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Towards Debtors’ Prisons?

Sacramento, California

The bankruptcy reform bill that President Bush just signed into law will do more than discipline those who live riotously on loans without paying them back in full. Think for a moment about new prisons to house the indebted. This trend will expand investment opportunities. Surely, Wall Street is salivating at the thought of housing incarcerated debtors. Bonds, some of them tax-exempt, will need to be issued to fund such construction projects, with many fees to be paid from the public purse. Some of this cash will get invested in Congress. Honest graft. Today, profits and punishment are the mother’s milk of American politics.

In the 2005 slow/no jobs “recovery,” debtor’s prisons will expand payrolls. Many construction estimators, laborers and superintendents will be needed to build these facilities. Lower-paid and more numerous service workers will be hired to staff them. Behold this flavor of “economic development” that creates growth with employment. Where are you when we need you most, Mr. Dickens? Mr. Hogarth?

We know that the American people believe in work and wages. Some are such believers in this dynamic duo that they have multiple jobs. There are about 7.6 million of these Americans now. You may be one of them. I was and could be again depending on what the future holds, financially speaking.

Yes, even in California, home to 36 million people. Courageously, state leaders from both parties and their business brethren have contributed to the growth of the national prison-industrial complex. But there’s still room for more building in the Golden State. Debtors, beware.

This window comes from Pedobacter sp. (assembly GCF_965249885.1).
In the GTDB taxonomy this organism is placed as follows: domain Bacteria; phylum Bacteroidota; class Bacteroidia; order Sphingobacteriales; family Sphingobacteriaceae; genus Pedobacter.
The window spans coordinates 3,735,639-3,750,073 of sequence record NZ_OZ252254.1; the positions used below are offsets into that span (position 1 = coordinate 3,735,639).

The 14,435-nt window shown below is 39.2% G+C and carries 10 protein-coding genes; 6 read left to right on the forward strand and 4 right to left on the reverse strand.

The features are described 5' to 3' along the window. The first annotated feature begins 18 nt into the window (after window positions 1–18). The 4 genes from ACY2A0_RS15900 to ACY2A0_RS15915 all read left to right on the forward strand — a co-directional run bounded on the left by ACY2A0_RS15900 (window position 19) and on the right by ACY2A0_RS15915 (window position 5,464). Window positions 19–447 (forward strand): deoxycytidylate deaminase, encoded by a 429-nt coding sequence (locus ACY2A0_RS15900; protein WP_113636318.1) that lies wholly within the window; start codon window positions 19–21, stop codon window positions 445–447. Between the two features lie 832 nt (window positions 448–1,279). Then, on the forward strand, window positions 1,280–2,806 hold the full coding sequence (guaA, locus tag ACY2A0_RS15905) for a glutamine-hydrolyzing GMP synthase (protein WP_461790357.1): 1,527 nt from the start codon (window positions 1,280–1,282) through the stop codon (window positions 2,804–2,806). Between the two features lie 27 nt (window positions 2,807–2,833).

Which brings me to a special shout-out to one of California’s heavy-weight political groups that will surely back getting tough on debtors by locking them up. I refer you to the California Correctional Peace Officers Association, a labor union whose time has come in more ways than one. The CCPOA’s legendary influence-peddling in the Capitol helped to fuel the state’s prison-building boom, itself sparked by the War on Drugs, the sustained campaign to lock up the black and brown population.

Prisons for debtors won’t just increase the U.S. inmate population of 2.1 million mostly nonwhite folks held in jails and prisons about a year ago. Incarcerating bankrupt working people, half of whom have gone bust from being unable to pay for corporate health care according to a recent academic study, will lower the jobless rate. What could be better than that, I ask you? Here’s the thing: these debtors will be uncounted in the Labor Department jobs reports, thus invisible as prisoners/surplus workers are in official-speak. Wall Street will cheer as more of the unemployed are pencil-whipped from sight on government spreadsheets.

Cut to politicians with sturdy shovels and simian grins as they break ground on new prisons for debtors. Later, they boast before media cameras about how this “economic development” will make us safe, add jobs and fuel growth. Such a penal building boom could go on for quite some time, given the record debt levels of U.S. households, Main Street’s weakness and Wall Street’s clout.

SETH SANDRONSKY, a member of Sacramento Area Peace Action and a co-editor of Because People Matter, Sacramento’s progressive paper. He can be reached at: ssandron@hotmail.com

 

 

 

 

 

 

 

 

 

 

 

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Seth Sandronsky is a Sacramento journalist and member of the freelancers unit of the Pacific Media Workers Guild. Emailsethsandronsky@gmail.com

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